Want to get rich quick? Learn online fraud.
That’s about the only way it can actually happen, but is it really worth doing the time?
It doesn’t often work out for these fraudulent framers who are trying to steal your life.
You can make sure you’re safe by being smart about how you use the internet, but sometimes fraudulent activity can creep into even the most careful user’s life.
Fraudsters harvest information, sell it, and steal identities. Every day.
Don’t worry! You’ll be prepared. Here are the most popular scams and how to avoid them.
1. Non-Delivery Scams
You know this one.
At one point, eBay was at risk of shutting it’s metaphorical internet doors, because so many people were trying to collect money for products that either weren’t anywhere close to how they were advertised or completely nonexistent.
It’s better now.
This doesn’t happen nearly as often now that almost everything is done with electronic funds that are easy to retrieve, but if you stray from the safe websites and try to score a deal from a random website you’ve never heard of, you need to do your research.
2. Fake Websites
We’ve already talked about this, but it’s worth restating.
There are still (yes, in 2017) fake websites out there that look totally legitimate, but don’t actually have any products. Watch out, because you can’t always get your money back.
Again, if you stay on the websites you know, this isn’t much of an issue.
At minimum, look for authentication badges (that actually link to an authentication at a reputable website).
Is it really worth saving an extra $20 on Ted’sTotallyTrustableTestosteroneBoosters.com when you could get a product you know on BodyBuilding.com? Probably not. (I know what you’re thinking, and you’re right, that apostrophe wouldn’t fly in a domain name… but grammar comes first.)
3. Identity Theft
This is the popular one right now. It has been for a while.
It’s likely starting to happen to people you know. Which makes you start to care, right?
Here’s the thing about identity theft: you can usually overcome it, because the major companies know it’s real. But it does take a lot of work and time if you become a victim.
Keep your sanity and get some identity theft protection. Even Dave Ramsey is recommending this now.
And something to keep in mind, if it’s free identity theft protection, it’s probably useless. I’m not trying to be a Negative Nancy, more of a Safe Sally. And yes, I’m a guy.
The fact is, most of the free ID theft protection doesn’t do much more than you can do on your own.
If you don’t have too many assets, you can get the cheapest plan, but you’ll need something if you want to protect yourself.
Viruses aren’t just there to piss you off. They have a purpose beyond showing you how good of a coder some random guy is, as he sits in his mom’s basement and harvests your personal information.
Yes, harvesting. That’s the practice of creating viruses to steal your information, and sell it or use it.
From fake “Your computer is at risk!” ads to random downloads that you don’t remembers clicking on, it’s all dangerous.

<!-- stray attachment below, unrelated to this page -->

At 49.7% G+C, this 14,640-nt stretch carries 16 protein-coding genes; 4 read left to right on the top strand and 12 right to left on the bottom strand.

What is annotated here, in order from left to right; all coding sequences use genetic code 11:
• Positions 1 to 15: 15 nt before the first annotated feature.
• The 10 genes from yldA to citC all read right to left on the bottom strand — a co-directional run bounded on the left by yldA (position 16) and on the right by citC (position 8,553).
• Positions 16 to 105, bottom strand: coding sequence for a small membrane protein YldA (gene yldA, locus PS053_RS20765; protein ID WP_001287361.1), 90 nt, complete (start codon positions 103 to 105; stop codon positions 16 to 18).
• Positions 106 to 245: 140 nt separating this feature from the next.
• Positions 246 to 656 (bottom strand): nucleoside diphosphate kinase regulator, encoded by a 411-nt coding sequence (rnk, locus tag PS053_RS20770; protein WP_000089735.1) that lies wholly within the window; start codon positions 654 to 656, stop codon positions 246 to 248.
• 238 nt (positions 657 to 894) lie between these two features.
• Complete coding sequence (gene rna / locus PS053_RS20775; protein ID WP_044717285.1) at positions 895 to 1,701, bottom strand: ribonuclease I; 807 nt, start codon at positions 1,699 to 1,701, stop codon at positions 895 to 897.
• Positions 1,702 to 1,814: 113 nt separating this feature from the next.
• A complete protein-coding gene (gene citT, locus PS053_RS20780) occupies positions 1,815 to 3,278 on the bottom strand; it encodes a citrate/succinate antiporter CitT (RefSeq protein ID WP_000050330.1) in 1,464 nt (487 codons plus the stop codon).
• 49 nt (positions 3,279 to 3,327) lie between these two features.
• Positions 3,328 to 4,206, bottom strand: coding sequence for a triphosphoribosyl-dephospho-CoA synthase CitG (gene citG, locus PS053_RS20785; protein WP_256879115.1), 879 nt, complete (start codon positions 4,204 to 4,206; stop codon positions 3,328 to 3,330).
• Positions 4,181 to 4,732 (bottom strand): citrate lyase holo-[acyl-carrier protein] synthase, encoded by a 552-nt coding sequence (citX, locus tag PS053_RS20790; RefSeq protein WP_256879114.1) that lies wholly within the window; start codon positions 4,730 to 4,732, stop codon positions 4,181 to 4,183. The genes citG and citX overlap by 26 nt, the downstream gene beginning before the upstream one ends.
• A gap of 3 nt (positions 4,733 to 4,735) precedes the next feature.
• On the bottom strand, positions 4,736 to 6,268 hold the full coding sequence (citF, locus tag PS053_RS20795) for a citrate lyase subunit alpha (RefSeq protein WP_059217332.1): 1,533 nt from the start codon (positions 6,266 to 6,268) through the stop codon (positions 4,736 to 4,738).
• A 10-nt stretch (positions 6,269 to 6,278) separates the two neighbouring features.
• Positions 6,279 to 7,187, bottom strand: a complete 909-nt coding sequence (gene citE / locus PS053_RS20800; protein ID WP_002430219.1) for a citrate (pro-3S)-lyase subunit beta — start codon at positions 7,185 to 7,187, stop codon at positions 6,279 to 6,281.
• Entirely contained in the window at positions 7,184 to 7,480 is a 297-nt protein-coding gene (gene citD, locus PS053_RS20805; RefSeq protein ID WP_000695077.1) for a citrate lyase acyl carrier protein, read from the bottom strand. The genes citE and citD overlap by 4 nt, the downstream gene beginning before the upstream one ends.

Once a virus creeps into your computer, any personal information you’ve shared could be at risk. They aren’t usually smart enough to get everything, but anything they get can be harmful.
There are some ways to protect yourself here, so stop freaking out.
Here’s are 3 tips that will protect you 99% of the time:
- Install antivirus software. Obvious, right? Well then why are you still using the junk software that came with your computer? If you want really protection, you need real antivirus software. You can get the good stuff for a few bucks, or at least get a good free one, like Avast. And yes, you actually need to do the updates. Keep all your systems up to date.
- Use strong passwords. If you use the same password for everything, stop. That’s so 1999. Now password hackers have gotten really good, and their tools to steal your passwords actually work. It’s not just some guy trying to take some guesses based on where you went to high school and your favorite animal. Use every different type of character you can (capital, lowercase, numbers, special characters). You can use a format with the same password, as long as you have a system to make it unique to each website. Example: Instead of “12345” for Amazon, use “A(12345)z!$” – the first and fourth letter of Amazon. That’s a start.
- Click intelligently. Stop looking at porn. There, that one tip will probably keep you virus-free for years to come. Sure, if you’re using a strong antivirus software, you can go to some questionable websites, but they won’t catch everything. Eventually, your computer will succumb to some sort of virus if you visit sketchy sites. Just stay away.
You can’t be too careful. A lot of
bad drivers internet scams out there.
If you use your computer intelligently, like an adult, you should be good.
We all make bad decisions, whether it’s a click or a purchase from a fake website.
Use these tips and watch your six.
Kalen Bruce is the founder of MoneyMiniBlog.com. He defies millennial laws by having no debt and four children.